GAZA CITY, Feb 14 (IPS) - In the driving rain, Suhail el-Amoudi stands on the wharf of the Gaza City port looking out over the aged and weathered fishing boats as they bob perilously amid the swells of a Mediterranean winter storm. But for el-Amoudi, a 30-year veteran fisher of Gaza’s waters, it is not the waves or the wind that concerns him. Rather, it is the Israeli naval vessel on the horizon, clearly visible despite the storm. Throughout the last three decades at sea, El-Amoudi has seen many changes — but there is always one constant of life in Gaza: “The Israelis are the key to the experience,” he said. “Their presence is always felt.” 

Occupation and Aid


There is no need to go into details, once again, about the extensive damage caused to the Palestinians by the Israeli occupation forces. We have heard much already of the mounting poverty rate, that GDP has fallen by 9% during the first half of 2006, that 25% of the Palestinian work force is suffering from a severe loss of income due to the sanctions on the PA, and that welfare payments have fallen by US$180 million. Moreover, Per-capita consumption in Palestine has fallen by 12%. Deep poverty is reaching alarming proportions, in Gaza it is already at 79.8%. Additionally, food insecurity is also at very high levels, reaching up to 41% in Gaza. 

Israeli lock-down cripples Nablus economy


Israeli moves to control movement in and out of the city of Nablus are thwarting humanitarian aid efforts and damaging the local economy, according to aid agencies and local residents. Israeli checkpoints surrounding the city of more than 200,000 people mean that no vehicle can leave or enter Nablus without an Israeli permit. The United Nations Office for the Coordination of Humanitarian Affairs (OCHA) said that such permits are difficult to obtain, particularly for Palestinians. Liz Sime, from the US-based global humanitarian organisation CARE International, said that, “[our] teams lose up to two hours each time they try to exit Nablus, raising costs at an unreasonable rate”.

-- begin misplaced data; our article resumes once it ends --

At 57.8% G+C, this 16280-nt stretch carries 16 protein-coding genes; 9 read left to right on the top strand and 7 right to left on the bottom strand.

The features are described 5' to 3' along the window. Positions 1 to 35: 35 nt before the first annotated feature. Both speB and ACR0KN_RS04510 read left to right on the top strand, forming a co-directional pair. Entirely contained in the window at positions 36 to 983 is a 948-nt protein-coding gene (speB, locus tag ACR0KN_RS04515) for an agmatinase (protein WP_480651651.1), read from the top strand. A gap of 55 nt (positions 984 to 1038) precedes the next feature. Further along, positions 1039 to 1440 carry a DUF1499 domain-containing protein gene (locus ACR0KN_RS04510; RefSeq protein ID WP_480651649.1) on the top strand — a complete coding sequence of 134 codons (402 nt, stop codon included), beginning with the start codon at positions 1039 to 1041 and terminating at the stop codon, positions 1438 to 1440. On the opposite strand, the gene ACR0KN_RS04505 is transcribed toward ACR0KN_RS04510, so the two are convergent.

Israel's Economic Stranglehold a Silent Killer


Over the last year, Palestinians have faced a siege that has taken its toll in every city across the West Bank and Gaza. It is not a siege of missiles and gunfire, but a calculated attack on the backbone of the entire occupied territories. Through the Israeli, U.S. and European move to paralyse the precarious Palestinian economy over the last year, daily life has become a constant struggle for the ordinary Palestinian trying to put food on the table or run a business within a choking, round-the-clock military occupation. Additionally, since February 2006, Israel has worked hard to pressure international aid organisations and donor countries to suspend aid projects in Palestine. 

South African Food and Alied Workers Union condemns imports from Israel


The Food and Allied Workers’ Union (FAWU) condemns Shoprite Checkers, Pick ‘n Pay and Fruit and Veg for the import of avocado pears from Israel. FAWU is appalled at the insensitivity towards the plight of the Palestinian people by the procurement of supplies from an oppressive, apartheid country like Israel. It seems like rubbing salt in the wounds of Palestinians to procure supplies. FAWU is convinced that the import of these goods are in contravention of the spirit of various International Labour Organisation (ILO) conventions. FAWU calls on the above retailers to immediately cease importing produce from Israel.